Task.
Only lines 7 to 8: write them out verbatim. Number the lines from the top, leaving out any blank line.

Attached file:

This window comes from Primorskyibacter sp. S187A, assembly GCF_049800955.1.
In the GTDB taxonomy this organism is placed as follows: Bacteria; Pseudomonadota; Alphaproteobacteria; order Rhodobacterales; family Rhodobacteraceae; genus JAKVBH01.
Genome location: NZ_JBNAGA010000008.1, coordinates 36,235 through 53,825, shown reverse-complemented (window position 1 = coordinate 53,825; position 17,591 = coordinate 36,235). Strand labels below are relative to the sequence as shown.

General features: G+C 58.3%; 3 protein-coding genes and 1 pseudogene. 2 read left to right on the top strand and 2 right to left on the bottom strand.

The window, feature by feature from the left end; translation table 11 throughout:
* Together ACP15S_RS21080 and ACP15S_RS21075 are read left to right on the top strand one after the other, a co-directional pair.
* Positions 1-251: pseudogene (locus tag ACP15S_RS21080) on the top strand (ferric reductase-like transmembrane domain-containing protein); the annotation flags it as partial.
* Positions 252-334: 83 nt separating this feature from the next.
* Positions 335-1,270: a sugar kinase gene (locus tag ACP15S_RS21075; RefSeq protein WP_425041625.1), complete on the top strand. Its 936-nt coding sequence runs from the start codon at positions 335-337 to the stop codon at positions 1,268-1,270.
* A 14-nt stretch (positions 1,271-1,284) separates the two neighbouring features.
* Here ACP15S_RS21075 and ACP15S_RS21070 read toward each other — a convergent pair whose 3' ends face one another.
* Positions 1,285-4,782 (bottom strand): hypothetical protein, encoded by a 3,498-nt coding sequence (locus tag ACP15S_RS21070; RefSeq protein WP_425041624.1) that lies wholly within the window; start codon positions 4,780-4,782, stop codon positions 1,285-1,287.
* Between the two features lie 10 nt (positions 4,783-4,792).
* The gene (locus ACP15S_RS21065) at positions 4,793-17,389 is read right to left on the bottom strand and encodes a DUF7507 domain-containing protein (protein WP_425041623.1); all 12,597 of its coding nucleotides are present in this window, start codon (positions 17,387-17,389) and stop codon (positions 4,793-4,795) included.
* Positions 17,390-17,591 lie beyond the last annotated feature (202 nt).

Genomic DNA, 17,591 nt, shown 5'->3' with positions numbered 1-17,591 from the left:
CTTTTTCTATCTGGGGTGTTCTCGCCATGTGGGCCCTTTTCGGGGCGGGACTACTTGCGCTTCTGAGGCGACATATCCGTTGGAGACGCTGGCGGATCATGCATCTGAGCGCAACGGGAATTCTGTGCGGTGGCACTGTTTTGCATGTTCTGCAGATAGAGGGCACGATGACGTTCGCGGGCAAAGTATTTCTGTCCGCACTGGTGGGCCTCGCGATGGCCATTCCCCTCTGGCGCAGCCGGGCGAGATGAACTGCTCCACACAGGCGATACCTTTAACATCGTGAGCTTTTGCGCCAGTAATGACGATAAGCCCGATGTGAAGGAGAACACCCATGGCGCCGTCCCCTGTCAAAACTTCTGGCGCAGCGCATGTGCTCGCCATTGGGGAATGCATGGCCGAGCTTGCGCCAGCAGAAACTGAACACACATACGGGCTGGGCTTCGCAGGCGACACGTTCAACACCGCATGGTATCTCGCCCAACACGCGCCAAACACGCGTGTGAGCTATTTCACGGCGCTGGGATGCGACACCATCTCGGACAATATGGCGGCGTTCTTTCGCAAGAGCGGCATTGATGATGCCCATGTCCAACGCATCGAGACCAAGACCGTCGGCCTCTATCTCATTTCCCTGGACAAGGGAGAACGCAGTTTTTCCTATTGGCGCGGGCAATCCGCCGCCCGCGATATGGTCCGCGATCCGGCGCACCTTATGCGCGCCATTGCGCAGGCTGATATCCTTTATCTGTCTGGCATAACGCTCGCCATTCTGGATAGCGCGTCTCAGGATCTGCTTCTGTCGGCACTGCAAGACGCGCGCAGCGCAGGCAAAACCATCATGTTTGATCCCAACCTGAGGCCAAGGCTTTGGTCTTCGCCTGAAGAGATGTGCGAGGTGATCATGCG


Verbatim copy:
* Positions 1-251: pseudogene (locus tag ACP15S_RS21080) on the top strand (ferric reductase-like transmembrane domain-containing protein); the annotation flags it as partial.
* Positions 252-334: 83 nt separating this feature from the next.